When they started out, Schneeberg says, "there wasn't enough money in the [Canadian] system to make great shows. Now, we're in an era where there's way more buyers, and Canadian broadcasters are much more inclined to support higher budget shows, because it's actually in their own interests."

U.S. networks, as well, are open to partnerships like the one between Space and BBC America, which airs Orphan Black in the United States. And the so-called over-the-top streaming services (Netflix, CraveTV) "will buy from anybody, as long as the content's good. They're agnostic, in terms of the nationality of the producer, but very particular in terms of wanting the quality to be great. So, what we've realized in this era – this so-called Golden Age of TV – is, if you can make really great stuff, you will sell it. And you will make money off of it. So it's become a creative meritocracy, more so than it's ever been."

Fortier and Schneeberg say that Canadian producers have two competitive advantages in the new ecosystem: firstly, the cultural protectionist policies and the matrix of government subsidies; secondly, their proximity to Canadian writers.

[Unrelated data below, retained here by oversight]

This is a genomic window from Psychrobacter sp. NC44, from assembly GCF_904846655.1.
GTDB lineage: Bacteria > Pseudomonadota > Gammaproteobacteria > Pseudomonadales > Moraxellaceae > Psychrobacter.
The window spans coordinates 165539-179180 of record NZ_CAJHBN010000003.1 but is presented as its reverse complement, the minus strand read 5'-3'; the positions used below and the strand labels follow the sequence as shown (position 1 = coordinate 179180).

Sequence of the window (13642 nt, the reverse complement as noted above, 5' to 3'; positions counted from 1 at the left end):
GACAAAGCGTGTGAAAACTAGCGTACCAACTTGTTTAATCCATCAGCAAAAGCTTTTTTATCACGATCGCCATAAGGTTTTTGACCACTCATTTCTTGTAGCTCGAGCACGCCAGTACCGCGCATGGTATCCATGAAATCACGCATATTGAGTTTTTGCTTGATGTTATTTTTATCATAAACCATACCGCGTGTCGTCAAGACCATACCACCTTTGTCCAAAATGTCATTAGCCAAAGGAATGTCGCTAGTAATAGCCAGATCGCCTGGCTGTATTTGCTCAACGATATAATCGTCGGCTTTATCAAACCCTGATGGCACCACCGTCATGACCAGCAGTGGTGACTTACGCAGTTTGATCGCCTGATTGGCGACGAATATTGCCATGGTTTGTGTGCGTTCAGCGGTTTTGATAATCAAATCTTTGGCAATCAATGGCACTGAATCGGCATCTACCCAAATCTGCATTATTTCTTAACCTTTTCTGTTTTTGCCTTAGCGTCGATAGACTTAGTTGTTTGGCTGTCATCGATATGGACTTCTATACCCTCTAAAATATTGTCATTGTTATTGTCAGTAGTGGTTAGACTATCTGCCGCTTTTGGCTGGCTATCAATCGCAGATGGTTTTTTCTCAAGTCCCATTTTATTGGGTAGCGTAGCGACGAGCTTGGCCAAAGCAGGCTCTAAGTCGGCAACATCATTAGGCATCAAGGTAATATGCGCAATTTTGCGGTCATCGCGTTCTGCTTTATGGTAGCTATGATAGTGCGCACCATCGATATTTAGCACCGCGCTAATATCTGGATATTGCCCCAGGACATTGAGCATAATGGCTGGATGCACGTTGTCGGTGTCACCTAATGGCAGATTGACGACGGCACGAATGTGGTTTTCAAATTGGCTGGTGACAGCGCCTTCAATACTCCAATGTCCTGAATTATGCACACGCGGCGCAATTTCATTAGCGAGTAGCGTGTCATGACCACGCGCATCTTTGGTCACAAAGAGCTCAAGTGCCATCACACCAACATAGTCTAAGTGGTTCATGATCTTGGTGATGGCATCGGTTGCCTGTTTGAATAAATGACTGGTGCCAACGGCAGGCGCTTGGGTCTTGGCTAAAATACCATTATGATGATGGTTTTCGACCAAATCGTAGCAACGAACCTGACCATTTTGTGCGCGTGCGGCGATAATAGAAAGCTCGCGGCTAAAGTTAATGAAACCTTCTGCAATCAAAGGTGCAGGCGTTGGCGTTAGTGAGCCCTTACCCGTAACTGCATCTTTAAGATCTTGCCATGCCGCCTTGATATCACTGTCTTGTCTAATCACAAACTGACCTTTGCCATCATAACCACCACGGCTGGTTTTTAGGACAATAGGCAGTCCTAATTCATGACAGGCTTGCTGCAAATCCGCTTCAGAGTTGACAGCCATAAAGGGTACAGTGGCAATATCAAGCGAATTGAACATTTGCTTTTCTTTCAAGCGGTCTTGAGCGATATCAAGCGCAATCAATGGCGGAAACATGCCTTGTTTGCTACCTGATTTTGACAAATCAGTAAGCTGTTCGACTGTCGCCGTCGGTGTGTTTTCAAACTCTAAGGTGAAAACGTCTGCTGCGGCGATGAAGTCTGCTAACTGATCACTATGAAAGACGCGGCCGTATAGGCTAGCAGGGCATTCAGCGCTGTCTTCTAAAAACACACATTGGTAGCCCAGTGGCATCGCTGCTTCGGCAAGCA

"We meet them when they're young, coming out of the [Canadian] Film Centre, coming out of the colleges or wherever they might have gotten their training, we read their earliest scripts, we follow their careers closer than anybody else can, because we're here, we live amongst them. They become our friends, and that is a unique pipeline to English-speaking talent."

With that in mind, they have one hope: That, as Canadian-made TV continues to gain respect in international markets, more Canadian writers will stay home, and generate the next big show here rather than Los Angeles. "Sometimes it's heartbreaking for us, to develop a writer, develop a relationship – only to have it taken away by the gloss and the bright lights of Hollywood," Fortier says.

Schneeberg nods. "We're supposed to be building a world-class cultural business here, employing people, and exporting these shows, and there are a lot of writers and actors making a lot of money as a result of that. And every single time they achieve that success, they immediately migrate to L.A. because they perceive that to be the brass ring."